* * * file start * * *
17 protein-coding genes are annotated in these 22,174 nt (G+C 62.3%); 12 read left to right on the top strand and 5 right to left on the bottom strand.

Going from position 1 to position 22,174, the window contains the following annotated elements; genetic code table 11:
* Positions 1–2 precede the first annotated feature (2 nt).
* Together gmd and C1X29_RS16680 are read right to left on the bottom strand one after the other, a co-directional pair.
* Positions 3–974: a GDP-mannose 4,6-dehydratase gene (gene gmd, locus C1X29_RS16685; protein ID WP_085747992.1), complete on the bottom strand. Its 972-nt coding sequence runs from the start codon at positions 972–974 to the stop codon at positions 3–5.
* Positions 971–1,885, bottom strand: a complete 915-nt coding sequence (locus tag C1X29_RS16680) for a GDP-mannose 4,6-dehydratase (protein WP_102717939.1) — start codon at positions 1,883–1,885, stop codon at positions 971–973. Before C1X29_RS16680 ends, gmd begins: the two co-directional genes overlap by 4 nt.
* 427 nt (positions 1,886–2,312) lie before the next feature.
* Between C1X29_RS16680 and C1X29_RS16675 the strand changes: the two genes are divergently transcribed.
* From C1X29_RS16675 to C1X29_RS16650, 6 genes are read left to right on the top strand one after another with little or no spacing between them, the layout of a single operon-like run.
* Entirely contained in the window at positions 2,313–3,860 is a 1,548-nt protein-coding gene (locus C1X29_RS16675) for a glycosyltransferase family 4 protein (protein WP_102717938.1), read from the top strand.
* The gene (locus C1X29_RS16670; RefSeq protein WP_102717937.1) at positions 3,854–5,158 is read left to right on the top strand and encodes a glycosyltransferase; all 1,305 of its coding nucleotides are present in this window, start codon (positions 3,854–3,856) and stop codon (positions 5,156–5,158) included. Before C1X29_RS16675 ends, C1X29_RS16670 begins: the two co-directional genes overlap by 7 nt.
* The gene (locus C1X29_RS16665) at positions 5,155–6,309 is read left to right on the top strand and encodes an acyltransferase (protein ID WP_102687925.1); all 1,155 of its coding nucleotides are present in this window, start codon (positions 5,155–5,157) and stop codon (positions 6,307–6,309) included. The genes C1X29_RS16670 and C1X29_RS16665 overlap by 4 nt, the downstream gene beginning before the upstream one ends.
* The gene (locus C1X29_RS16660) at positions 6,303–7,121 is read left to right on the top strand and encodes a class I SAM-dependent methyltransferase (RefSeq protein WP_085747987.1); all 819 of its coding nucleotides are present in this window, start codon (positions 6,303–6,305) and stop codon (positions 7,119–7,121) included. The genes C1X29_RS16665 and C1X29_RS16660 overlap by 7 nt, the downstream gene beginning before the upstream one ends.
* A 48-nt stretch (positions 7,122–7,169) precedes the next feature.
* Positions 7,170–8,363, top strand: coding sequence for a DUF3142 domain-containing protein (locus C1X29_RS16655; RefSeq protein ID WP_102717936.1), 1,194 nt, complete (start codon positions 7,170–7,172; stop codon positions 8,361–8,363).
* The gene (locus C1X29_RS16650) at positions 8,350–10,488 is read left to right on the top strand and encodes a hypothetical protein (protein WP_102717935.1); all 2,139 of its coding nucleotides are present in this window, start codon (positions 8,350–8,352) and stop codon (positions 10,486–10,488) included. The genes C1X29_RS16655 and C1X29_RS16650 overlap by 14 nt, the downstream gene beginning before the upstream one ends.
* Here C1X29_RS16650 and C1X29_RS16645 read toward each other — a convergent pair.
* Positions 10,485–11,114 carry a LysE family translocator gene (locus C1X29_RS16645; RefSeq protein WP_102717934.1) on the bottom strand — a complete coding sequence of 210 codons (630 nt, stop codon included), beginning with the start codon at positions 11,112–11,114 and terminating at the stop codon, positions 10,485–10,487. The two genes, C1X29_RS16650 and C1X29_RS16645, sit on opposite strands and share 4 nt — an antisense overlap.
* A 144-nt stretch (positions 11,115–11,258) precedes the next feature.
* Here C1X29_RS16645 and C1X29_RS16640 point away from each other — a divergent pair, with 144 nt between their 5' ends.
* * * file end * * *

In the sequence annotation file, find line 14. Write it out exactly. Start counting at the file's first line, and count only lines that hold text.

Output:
* A 48-nt stretch (positions 7,122–7,169) precedes the next feature.